Far too little attention has been paid to health boards who say the Section 22 privacy rights in the GRA make it impossible to guarantee a same biological sex carer for such intimate acts as toileting, washing and dressing. The Outer House decision embeds the likelihood that a male will be provided, sometimes with full sole access to an incapacitated woman or girl’s home, and in spite of a reasonable request for assistance from a woman. This is wrong. Women have the right to dignity, privacy, fairness and safety.
Impossible as the single-sex exceptions will become, the provisions in the equality and anti-discrimination strands of the Equality Act are also set to be hampered by an increase in GRC holders. There is no mechanism to exclude males with a GRC from consideration and women will increasingly be denied recourse to the law for equal pay claims where the male comparator will be deemed a woman in law. Public boards can once again be filled with biological males but be deemed to satisfy parity between men and women.
Crucially, but so far given no consideration by the majority EHRCJ Committee, is the loss of rights for those biological women who hold a GRC. They will now be legally classed as male and can have no expectation of accessing women-only services. They will have no recourse to the law if discriminated in their job because of their biological sex or denied maternity leave by an employer maintaining the legal provisions only for “pregnant women”. Given the explosion of young women who currently identify as trans and who will access the new GRC process this is not an insignificant scenario and merits significantly more attention.
If it is wondered why Mr Madrigal-Borloz has been invited back to give evidence for the second time, it may be because his views align with that of the Scottish Ministers and require a final emphasis of the direction of travel, albeit completely misleading on Scotland’s obligations. While the Ministers were in court arguing that a GRC is necessary for a man to be deemed a woman in law and acquire access to public boards and other provisions for women, Ms Robison was telling Parliament that “trans people do not need to have legal gender recognition or a certificate in order to access facilities that align with their gender”.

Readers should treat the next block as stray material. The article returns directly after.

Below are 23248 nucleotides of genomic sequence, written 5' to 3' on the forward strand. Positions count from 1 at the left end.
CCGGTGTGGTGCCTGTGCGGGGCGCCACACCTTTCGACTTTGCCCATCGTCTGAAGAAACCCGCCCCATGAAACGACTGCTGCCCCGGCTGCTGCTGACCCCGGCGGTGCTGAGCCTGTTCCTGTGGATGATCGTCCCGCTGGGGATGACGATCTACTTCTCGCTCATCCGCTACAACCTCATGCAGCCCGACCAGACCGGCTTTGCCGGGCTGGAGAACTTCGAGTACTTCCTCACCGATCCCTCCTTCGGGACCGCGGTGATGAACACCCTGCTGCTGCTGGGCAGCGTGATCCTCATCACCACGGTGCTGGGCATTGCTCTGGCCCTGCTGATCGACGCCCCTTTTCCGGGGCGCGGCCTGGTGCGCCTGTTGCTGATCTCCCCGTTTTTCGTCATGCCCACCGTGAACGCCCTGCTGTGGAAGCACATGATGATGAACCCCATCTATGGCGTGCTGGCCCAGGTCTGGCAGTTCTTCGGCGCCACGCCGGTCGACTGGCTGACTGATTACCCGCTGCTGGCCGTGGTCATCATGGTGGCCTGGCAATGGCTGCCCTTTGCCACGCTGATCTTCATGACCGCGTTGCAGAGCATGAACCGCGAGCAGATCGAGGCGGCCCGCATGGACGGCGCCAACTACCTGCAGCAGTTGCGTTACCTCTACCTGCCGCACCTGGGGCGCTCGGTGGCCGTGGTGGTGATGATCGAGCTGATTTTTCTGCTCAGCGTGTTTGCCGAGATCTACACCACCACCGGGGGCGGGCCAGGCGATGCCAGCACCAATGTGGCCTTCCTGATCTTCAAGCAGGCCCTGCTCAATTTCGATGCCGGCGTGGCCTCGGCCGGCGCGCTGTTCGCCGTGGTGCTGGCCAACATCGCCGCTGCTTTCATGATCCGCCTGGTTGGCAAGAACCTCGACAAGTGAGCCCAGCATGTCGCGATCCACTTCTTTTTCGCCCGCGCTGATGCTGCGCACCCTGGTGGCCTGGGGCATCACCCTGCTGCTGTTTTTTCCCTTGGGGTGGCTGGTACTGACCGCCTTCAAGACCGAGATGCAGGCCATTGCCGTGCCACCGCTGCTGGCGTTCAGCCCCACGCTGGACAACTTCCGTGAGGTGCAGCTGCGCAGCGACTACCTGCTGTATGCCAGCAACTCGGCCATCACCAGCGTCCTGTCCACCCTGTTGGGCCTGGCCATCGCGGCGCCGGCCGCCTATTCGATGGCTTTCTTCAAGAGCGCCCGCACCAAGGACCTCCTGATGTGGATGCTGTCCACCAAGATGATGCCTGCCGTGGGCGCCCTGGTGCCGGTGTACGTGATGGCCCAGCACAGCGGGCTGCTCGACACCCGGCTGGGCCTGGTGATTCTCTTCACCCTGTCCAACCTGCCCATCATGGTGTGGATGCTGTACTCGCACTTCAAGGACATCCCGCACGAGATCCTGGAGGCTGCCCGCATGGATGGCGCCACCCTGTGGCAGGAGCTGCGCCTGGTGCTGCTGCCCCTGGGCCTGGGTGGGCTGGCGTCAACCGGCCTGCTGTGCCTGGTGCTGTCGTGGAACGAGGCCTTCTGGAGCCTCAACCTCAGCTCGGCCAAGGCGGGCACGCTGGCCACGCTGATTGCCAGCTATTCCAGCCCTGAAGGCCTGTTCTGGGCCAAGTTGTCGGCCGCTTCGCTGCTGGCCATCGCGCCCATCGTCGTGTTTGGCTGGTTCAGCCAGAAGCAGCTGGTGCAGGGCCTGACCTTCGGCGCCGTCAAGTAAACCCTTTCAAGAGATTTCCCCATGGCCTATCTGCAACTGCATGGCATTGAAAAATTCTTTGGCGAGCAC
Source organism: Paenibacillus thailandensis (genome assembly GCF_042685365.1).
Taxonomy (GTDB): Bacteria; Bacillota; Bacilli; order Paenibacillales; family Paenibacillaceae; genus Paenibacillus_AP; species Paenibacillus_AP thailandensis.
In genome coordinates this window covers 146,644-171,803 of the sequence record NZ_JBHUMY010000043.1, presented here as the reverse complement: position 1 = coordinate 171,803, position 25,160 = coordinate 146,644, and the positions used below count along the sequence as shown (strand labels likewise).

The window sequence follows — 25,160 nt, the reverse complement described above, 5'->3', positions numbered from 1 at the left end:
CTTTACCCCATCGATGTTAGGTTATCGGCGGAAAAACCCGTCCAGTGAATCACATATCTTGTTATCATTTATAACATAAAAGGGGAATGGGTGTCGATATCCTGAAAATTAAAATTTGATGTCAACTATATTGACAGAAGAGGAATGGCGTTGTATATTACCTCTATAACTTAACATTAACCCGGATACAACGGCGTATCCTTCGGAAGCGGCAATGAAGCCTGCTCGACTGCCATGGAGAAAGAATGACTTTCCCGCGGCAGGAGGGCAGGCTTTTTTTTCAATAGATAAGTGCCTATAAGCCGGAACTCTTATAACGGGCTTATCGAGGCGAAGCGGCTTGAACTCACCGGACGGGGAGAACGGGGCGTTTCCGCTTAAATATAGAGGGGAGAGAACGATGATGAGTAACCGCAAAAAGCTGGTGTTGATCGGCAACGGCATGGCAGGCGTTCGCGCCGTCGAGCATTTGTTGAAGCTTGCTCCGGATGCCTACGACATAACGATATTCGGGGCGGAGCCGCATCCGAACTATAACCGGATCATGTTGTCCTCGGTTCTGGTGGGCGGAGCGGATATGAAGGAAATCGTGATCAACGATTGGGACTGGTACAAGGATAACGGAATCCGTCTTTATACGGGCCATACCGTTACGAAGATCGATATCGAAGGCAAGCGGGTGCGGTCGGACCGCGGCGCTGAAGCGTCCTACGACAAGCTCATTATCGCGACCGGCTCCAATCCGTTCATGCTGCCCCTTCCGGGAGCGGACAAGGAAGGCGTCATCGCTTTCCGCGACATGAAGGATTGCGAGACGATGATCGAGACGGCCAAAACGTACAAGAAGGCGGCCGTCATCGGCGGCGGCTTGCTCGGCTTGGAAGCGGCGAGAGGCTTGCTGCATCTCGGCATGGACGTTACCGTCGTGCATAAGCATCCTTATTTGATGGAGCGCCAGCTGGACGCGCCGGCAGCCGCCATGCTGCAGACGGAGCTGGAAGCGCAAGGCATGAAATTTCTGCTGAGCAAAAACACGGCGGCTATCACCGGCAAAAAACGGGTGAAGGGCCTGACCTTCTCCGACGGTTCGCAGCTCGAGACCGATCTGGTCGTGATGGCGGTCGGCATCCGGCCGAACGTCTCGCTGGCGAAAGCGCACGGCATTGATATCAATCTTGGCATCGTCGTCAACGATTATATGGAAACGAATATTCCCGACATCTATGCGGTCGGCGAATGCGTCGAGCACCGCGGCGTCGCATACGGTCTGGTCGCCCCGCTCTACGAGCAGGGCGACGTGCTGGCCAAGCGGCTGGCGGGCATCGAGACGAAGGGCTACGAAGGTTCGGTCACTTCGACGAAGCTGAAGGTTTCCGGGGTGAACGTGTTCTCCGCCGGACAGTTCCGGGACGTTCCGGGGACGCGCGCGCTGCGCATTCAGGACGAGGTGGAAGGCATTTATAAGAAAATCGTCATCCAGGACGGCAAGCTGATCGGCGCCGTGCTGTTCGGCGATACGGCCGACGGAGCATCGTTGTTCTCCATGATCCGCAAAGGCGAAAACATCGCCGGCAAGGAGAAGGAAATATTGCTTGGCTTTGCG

The position is stark, and MSPs should take note that no publicly funded single-sex space in Scotland is currently available on the basis of the terms of either court judgment. No proposals to bring hospital wards, sports, intimate care, prisons, etc into line have, or will be brought forward. If GRC by self-id is introduced the Scottish Government has already laid out its stall, evidence of status cannot and will not be asked for and we cannot judge the evidence before our eyes. It may well have just scrapped the GRA entirely and decreed that women, the biological kind, must defer to the demands of men to be in our spaces at will.
In contrast, the Attorney General recognised the importance of biological sex under the Equality Act when setting out her legal advice and the Prime Minister has indicated an intention to review the Equality Act to make it clear that sex is indeed biological. The ruling in the second FWS judicial review is not applicable in the rest of the UK and the net result will be a two tier system of rights for women, under a nominally UK-wide law, compounded by an unprecedented increase in Scottish GRC holders far beyond the group of people the original GRA intended.
The place and time to sort this out is here and now. MSPs must do the job they were elected to do and represent the majority view of constituents and take action to protect women’s rights. They only way to do this is to vote for an amendment that states a GRC issued under the GRR Bill does not change a person’s sex under the Equality Act.
So far none of the amendments put forward achieve this. It is a travesty that no time was allowed to take stock of the Outer House ruling or submit appropriate amendments, with the deadline for amendment submission coming at exactly the same time as publication of the court decision. It is inexcusable that time has been found to invite witnesses back for a second time, yet no evidence sessions have been allocated to consider the new information from the court ruling and its effect on the legal consequences of GRCs. This leaves any MSP who has any concerns or doubts at all about this Bill only two options: call for such an amendment to be permitted, or vote against the Bill at Stage 3.
Courage calls to courage everywhere.